The Modern Greek Studies Association Symposium is considered to be one of the world’s most pre-eminent international conferences on Greece and is held every two years, organized by the Modern Greek Studies Association (MGSA) at locations across North America. This year marks the 27th symposium and it was held at York University Keele campus for the first time and in Toronto only for the second. An international cohort of accomplished scholars from many disciplines in the Humanities and the Social Sciences, Film and Media Studies attended the conference. As has been the case in the last few Symposia, History is prominently featured, not least because of the bicentennial of the Greek Revolution and the centennial from the Asia Minor Catastrophe. More than 120 participants came to Toronto and York from the United States, Greece, the U.K., and even Australia.
Faculty of Liberal Arts & Professional Studies Department of History Professor Sakis Gekas, who is the Hellenic Heritage Foundation Chair of Modern Greek History at York University, led the planning and organizational efforts to bring this pivotal event to the University. A full program can be viewed at https://mgsasymposium.org/. Special thanks to the major sponsors of the event besides the MGSA, the Hellenic Heritage Foundation, the Hellenic Canadian Academic Association of Ontario, York University Faculty of LA&PS, Robarts Centre for Canadian Studies, the York University Libraries, and individual sponsors such as the Mirkopoulos Family, donations in the memory of George Pagidas, among many others.
The event was open to academics, experienced and novice, from many disciplines. The range of topics explored during the symposium has evolved over the years and represents the growth and diversity of Modern Greek Studies. The human and social sciences, the arts and professional schools were well represented in the proceedings. Many of the papers presented at this year’s symposium will be published in the Journal of Modern Greek Studies, either individually or as entire panels.
In addition to rich schedule of presentations and papers, this event also featured musical performance by Kune, Toronto’s global orchestra, Greek cuisine, an intriguing keynote address and other cultural offerings.
The Modern Greek Studies Association Symposium featured a keynote address delivered by Christina Koulouri, professor of modern and contemporary history and the Rector of Panteion University of Political and Social Sciences, located in Athens, Greece. Koulouri’s lecture was titled, “Greek Centennials: Commemorating Victories and Defeats.” The keynote lecture took place on Oct. 14, from 5:45 to 7:30 p.m. in the Sandra Faire & Ivan Fecan Theatre, main floor, Accolade East Building Keele Campus and was sponsored by the Hellenic Canadian Academic Association of Ontario. The talk was followed by reception and the musical concert by Kune, one of Toronto’s most exciting and certainly the city’s most global orchestra, comprised of eleven musicians from various countries.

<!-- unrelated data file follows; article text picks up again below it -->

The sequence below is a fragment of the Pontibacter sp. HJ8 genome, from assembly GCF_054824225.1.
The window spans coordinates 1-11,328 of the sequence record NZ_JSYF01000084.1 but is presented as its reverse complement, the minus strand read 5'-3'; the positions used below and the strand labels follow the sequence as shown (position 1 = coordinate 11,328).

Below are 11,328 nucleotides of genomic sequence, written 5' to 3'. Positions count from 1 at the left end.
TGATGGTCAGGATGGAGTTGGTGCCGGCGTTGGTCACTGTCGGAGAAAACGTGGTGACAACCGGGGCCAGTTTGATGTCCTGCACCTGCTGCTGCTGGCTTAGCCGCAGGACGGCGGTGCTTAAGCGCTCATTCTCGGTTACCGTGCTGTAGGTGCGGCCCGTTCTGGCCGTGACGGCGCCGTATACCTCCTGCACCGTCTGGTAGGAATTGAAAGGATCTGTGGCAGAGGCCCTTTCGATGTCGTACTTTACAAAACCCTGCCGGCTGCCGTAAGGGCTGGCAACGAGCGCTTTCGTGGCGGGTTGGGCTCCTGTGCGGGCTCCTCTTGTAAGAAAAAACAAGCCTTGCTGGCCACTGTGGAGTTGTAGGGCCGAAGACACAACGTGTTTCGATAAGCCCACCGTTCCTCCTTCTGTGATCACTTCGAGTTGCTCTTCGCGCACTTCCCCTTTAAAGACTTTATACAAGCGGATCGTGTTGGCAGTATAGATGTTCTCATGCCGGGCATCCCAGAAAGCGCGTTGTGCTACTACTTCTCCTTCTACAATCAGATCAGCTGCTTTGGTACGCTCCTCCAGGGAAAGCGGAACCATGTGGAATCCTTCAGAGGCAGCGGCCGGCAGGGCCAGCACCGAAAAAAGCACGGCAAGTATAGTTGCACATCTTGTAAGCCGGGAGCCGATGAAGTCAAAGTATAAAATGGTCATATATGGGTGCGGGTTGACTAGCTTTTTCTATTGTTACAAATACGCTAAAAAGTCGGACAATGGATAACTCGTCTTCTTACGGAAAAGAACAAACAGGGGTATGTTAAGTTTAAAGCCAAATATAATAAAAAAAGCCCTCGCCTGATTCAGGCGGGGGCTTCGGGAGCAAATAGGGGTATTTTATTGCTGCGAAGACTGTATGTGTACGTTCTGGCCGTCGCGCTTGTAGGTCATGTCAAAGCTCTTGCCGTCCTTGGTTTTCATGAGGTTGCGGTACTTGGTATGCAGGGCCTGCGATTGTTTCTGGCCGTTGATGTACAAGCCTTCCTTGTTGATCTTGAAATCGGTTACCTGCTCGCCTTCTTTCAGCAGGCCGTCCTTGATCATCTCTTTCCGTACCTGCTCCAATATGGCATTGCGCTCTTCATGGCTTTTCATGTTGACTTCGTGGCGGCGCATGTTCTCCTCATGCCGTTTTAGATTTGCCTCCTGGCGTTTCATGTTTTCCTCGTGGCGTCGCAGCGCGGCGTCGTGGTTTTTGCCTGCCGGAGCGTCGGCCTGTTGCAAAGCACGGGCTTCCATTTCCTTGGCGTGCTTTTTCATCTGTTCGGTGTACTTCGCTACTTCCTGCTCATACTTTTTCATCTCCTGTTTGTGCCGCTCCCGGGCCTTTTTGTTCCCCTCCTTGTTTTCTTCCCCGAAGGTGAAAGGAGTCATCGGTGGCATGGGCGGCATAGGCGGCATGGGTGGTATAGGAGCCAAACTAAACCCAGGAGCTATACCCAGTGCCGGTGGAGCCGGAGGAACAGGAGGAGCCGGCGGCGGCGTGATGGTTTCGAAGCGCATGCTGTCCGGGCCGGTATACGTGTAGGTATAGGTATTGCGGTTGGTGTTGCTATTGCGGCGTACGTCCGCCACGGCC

An accomplished scholar, Prof. Koulouri studied at the University of Athens (Department of History and Archaeology), the École des Hautes Études en Sciences Sociales and Paris I-Panthéon-Sorbonne where she also received her PhD. She was Visiting Research Fellow at Université de Paris I-Panthéon-Sorbonne (2010), Princeton University (2017) and the University of Regensburg (2019). She was awarded with the Nikos Svoronos Prize (1993), the Delphi Prize (2012), and the Vikelas Plaque (2018). Koulouri is the author of several books and articles on the teaching of history, the history of historiography, national identity, memory, public history, and the history of sports and the Olympic Games. Her last book received the National Essay Prize in Greece and was translated in English and is titled Historical Memory in Greece, 1821-1930. Performing the Past in the Present (Routledge 2022).
Among the cohort of accomplished academics presenting at the symposium were a number of York University scholars.
Presenting from York University at the event were:
Alexander Harmantas, Graduate Student in History – Historical and Contemporary Interactions between Aromanian and Greek Identity, 19th c. – Present
Iason-Nikolaos Rodopoulos, Graduate Student in History – The Marshall Plan and Greek Industry: The Financing of Peiraiki-Patraiki and Titan Cement
Sakis Gekas, Assoc. Professor & HHF Chair – moderator, The Greek Experience in Canada
Angelo Laskaris, Graduate Student in History – Childhood Narratives of Greek Canadians from the 1940s: Trauma and Resilience
Alexandros Balasis, Graduate Student in History – Greek Migration to Canada During the 1950s and 1960s: The Canadian and Greek Migration Policies and the Immigrants’ Place Within Them
Theodore Xenophontos, Graduate Student in Film and Media Studies – Film as History: Struggling to Create a Community-Based Audiovisual Archive Amidst a Pandemic
Othon Alexandrakis, Assoc. Professor – moderator, Contours of Memory and Knowledge
Efrosyni Rantou, Graduate Student in Anthropology – Subterranean Politics and Political Subjectivities: The Case of the Kassandra Mines in North Greece
To learn more about the work of the Modern Greek Studies Association, visit https://mgsa.org/.